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3.4 Reporting tab: Acquisition reports

What are acquisition reports in Google Analytics?

The Audience reports tell you about your users, leaving the Acquisition reports to say where they’re coming from: search engines, social networks, website referrals and so on. This is invaluable for assessing which marketing channels are bringing the most visitors to your site. If you have Goals set up, the Acquisitions Overview report will even show you how well each channel drives conversions.

Analytics makes a distinction between source and medium. The medium is how traffic reaches your site: paid or unpaid search, referral from another site, an email campaign (when you explicitly identify this as the medium) or the user entering the URL (example:

The source is the specific point of origin. This could be the search engine used – such as Google, Yahoo, Bing, etc., or it might be the actual referring site, such as The source can also be one of your newsletters (identified for example as “spring_newsletter”) or the name of an AdWords campaign – although slightly confusingly, if users enter your URL or have it bookmarked then the source is given as “direct” while the medium is “none”. You can use Custom Campaigns (see below) to tag links with your own custom values for Campaign, Keyword, Source, and Medium.

Each report enables you to focus on a different primary dimension such as Campaign, and drill into the data – for example to evaluate each source/medium pair you used to deliver the campaign. In all the reports other than Overview, the Explorer tab lets you take different views of the data for the primary and secondary dimensions you’re using: Summary (the same metrics you see in the Overview report), Site Usage (behavior metrics), Goal and Ecommerce.

What is an overview report in Google Analytics?


By default, the Overview report shows you a summary of sessions by channel, the total number of sessions across the date range, and the total number of conversions across the date range, plus each channel’s relative performance on the Acquisition, Behavior and Conversion metrics.

Acquisition includes number of sessions, percentage of these that are new sessions, and New Users. Behavior includes bounce rate, pages per session, and average session duration. Conversion shows number of transactions, revenue, Ecommerce Conversion Rate, Goal Conversion Rate, Goal Completions and Goal Value.

In conclusion, therefore, the Overview report gives you a quick indication of which channels account for the most users or new users, which channels acquire users who engage most with the site, and which channels acquire users who lead to the most conversions.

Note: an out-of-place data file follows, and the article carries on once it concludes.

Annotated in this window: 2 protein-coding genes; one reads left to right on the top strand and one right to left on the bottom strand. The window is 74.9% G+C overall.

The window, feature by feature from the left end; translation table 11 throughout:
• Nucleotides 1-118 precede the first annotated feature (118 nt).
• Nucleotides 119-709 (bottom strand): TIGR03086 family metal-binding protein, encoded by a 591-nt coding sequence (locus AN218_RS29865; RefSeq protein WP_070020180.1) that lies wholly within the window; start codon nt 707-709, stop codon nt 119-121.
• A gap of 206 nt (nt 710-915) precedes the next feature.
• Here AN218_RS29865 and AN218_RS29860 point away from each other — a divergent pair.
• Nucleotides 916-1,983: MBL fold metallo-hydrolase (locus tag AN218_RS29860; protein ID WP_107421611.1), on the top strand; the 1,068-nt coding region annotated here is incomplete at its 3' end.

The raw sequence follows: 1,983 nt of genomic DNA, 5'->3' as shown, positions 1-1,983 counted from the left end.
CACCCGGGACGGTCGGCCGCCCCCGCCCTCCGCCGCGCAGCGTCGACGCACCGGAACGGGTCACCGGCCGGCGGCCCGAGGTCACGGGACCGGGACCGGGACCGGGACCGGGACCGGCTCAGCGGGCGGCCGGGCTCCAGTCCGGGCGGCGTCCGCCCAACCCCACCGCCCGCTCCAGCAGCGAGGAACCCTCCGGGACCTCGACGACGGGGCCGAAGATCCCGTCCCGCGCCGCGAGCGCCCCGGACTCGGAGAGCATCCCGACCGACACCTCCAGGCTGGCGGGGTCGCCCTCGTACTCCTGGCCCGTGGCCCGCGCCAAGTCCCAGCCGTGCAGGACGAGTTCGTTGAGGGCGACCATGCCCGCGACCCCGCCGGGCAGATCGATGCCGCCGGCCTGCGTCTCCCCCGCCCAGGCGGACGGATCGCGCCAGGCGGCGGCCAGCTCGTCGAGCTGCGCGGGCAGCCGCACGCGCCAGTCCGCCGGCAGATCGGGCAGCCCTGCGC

What is a channel report in GA?

Organic Search takes you to the Keywords report, Direct takes you to the top landing pages for direct visitors, Referral takes you to your top-referring websites, and Social takes you to your top-referring social networks. Paid Search will show you the paid keywords, search queries and campaigns from which traffic originated, and Email the email campaigns from which traffic originated.
This report is similar to the Overview, except it gives you a graph to go along with the Acquisition, Behavior and Conversions details – click any of the channels to see related standard reports with more details.


If you wish, you can alter the Default Channel Grouping, which is based on the most common sources of traffic, like Paid Search and Direct, but might not suit your specialist needs. If you want to label your traffic in other ways, you can create a new Channel Grouping (recommended) or even edit the Default Channel Grouping. For example, you might wish to separate your specific Brand Paid Search channels from Generic Paid Search, which might perform quite differently.

What is an all traffic report in Analytics?

This report lists your top traffic sources regardless of channel, ranked according to the number of visitors they sent to your site. So, for example number 1 might be a specific search engine, number 2 a referring website, number 3 a specific directory you advertise with, and so on.

Included in the Google Analytics traffic report:

  1. Source: as explained at the start of this section – for example “google” (the name of a search engine), “” (the name of a referring site), “spring_newsletter” (the name of one of your newsletters), and “direct” (if a user typed in your URL or had bookmarked your site).
  2. Medium: for example, “organic” (unpaid search), “cpc” (cost per click or paid search), “referral” or “none” (direct traffic has a medium of “none”).
  3. Keyword: The keywords that users searched for may be captured in the case of search engine referrals, whether organic or paid search, but note that when SSL search is employed (as in Google searches), Keyword will have the value “(not provided)”. See the section on the Keywords report
  4. Campaign: the name of the referring AdWords campaign or a custom campaign that you have created.
  5. Content: identifies a specific link or content item in a custom campaign. For example, if you have two call-to-action links within the same email message, you can use different Content values to differentiate them so that you can tell which version is most effective. You can use Custom Campaigns to tag links to use your own custom values for Campaign, Medium, Source, and Keyword.